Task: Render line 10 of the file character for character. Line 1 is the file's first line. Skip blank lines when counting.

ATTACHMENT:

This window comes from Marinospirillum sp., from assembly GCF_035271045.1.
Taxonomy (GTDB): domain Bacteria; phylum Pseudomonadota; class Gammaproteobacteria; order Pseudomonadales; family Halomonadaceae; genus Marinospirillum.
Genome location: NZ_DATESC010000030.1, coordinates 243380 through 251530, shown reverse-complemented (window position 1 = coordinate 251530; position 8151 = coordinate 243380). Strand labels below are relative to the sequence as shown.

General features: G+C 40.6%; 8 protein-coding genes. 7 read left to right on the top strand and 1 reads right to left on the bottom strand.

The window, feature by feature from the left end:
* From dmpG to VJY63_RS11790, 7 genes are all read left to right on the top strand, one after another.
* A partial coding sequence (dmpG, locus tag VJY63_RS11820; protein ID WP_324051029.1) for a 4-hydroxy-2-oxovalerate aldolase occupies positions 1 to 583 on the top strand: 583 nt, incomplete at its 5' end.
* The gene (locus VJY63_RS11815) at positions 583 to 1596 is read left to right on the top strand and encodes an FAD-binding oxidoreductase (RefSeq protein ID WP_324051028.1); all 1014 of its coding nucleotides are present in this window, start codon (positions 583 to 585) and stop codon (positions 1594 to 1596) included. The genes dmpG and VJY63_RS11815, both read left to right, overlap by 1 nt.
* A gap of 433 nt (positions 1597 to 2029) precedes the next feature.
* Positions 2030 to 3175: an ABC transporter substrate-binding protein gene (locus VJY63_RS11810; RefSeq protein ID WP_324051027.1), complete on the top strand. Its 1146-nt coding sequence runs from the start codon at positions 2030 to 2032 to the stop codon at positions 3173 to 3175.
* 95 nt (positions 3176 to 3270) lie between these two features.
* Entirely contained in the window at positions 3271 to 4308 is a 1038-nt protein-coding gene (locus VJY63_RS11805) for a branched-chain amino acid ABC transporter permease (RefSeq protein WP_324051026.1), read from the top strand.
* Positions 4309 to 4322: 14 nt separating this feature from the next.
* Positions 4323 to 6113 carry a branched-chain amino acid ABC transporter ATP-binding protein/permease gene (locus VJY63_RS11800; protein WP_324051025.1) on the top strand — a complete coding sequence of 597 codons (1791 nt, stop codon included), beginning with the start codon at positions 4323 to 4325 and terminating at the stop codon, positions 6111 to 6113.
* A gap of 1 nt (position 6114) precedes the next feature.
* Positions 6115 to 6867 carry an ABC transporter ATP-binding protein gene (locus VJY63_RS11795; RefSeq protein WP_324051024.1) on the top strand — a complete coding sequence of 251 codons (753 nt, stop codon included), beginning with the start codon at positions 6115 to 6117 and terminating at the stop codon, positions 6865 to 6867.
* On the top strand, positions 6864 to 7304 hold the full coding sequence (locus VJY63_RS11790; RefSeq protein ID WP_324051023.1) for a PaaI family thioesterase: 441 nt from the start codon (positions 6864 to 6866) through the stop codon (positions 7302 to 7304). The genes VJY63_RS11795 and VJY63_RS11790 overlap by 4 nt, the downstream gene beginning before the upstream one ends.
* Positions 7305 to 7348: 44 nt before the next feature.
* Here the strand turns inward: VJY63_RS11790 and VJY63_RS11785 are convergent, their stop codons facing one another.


* Positions 2030 to 3175: an ABC transporter substrate-binding protein gene (locus VJY63_RS11810; RefSeq protein ID WP_324051027.1), complete on the top strand. Its 1146-nt coding sequence runs from the start codon at positions 2030 to 2032 to the stop codon at positions 3173 to 3175.